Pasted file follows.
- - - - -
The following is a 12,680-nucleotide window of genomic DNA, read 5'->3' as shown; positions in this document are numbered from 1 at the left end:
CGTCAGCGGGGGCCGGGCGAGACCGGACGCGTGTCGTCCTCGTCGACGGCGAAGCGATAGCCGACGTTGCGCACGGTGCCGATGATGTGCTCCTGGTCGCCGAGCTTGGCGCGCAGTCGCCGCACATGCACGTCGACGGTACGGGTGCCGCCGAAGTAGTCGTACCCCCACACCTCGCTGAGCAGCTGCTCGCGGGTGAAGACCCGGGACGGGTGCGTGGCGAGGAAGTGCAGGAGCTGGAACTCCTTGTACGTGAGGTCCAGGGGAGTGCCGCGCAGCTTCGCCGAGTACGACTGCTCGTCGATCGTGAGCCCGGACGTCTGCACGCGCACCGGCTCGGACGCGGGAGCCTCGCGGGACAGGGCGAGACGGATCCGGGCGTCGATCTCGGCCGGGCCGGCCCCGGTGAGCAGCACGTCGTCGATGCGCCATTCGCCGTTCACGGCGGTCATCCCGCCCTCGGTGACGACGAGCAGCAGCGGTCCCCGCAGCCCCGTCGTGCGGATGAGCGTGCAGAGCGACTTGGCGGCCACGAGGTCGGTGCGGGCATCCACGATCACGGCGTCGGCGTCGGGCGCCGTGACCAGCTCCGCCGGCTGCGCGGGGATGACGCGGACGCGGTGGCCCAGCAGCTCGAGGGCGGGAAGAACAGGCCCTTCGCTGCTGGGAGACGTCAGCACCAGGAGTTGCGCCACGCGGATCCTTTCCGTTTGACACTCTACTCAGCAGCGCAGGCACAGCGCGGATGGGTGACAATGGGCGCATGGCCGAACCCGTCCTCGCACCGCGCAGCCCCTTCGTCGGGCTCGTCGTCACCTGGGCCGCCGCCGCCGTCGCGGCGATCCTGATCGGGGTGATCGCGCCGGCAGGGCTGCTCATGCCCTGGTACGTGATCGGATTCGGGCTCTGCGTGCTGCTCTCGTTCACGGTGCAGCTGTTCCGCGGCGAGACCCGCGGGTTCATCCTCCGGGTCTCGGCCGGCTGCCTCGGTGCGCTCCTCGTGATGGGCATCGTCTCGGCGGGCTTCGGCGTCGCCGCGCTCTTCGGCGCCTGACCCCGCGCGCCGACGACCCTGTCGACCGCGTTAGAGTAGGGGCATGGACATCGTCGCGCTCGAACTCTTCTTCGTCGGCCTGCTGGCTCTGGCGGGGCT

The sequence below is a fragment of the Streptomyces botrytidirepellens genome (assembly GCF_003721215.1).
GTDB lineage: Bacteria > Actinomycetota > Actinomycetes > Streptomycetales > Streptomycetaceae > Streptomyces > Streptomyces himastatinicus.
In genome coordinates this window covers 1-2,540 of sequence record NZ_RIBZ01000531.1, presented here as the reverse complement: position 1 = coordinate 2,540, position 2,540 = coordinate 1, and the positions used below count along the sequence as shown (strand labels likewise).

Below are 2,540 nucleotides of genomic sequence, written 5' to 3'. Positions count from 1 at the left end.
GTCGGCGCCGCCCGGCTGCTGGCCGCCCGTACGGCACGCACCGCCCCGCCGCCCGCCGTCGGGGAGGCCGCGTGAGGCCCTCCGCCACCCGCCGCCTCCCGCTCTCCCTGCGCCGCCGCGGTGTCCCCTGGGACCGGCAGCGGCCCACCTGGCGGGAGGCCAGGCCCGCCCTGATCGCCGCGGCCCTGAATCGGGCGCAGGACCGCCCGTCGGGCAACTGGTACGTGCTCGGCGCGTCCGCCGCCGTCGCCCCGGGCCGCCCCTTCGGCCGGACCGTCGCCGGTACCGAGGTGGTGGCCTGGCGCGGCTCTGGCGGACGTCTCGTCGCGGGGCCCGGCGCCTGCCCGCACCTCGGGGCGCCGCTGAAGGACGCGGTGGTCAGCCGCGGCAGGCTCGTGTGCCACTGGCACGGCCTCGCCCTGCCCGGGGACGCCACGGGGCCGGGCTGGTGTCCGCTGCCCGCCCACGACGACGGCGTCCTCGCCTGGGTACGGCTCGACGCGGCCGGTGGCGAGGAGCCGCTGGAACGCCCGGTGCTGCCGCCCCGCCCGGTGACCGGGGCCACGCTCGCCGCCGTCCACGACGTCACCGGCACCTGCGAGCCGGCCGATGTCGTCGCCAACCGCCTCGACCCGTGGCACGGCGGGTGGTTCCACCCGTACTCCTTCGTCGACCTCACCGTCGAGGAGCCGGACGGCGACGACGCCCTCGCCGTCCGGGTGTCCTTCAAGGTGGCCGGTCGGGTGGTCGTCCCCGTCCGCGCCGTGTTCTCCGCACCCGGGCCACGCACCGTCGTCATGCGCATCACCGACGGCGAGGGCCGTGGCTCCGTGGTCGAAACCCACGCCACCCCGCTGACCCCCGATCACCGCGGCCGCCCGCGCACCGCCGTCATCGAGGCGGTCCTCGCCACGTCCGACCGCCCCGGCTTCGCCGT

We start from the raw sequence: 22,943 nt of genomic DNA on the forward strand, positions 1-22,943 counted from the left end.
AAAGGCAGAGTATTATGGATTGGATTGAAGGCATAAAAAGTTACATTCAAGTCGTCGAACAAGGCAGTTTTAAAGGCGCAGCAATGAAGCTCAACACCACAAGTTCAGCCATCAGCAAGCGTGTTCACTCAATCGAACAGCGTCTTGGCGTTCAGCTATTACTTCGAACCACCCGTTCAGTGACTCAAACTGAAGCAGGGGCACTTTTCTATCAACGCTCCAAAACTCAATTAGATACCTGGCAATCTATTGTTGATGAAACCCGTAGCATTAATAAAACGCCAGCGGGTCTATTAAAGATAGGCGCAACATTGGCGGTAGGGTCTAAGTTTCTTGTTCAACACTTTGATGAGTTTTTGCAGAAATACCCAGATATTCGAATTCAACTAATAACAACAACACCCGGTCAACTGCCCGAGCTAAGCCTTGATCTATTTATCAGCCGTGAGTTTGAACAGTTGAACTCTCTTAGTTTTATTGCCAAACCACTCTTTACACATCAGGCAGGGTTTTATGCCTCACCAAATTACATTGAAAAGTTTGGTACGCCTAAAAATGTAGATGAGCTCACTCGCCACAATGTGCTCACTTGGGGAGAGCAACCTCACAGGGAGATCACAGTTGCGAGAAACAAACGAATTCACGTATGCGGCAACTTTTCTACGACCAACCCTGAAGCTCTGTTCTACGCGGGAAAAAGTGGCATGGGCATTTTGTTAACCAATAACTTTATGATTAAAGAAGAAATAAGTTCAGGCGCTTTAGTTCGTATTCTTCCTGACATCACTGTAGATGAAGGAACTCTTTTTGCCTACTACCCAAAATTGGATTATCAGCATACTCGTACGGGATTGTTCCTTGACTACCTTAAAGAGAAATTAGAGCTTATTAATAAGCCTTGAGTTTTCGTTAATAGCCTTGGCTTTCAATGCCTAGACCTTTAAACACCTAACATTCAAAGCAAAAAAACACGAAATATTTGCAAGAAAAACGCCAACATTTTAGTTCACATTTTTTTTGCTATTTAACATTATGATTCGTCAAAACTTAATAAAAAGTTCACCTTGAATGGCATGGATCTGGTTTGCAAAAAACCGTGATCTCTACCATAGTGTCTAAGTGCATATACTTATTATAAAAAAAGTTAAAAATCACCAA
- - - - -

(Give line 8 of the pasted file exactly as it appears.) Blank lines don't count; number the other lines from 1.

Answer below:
We start from the raw sequence: 22,943 nt of genomic DNA on the forward strand, positions 1-22,943 counted from the left end.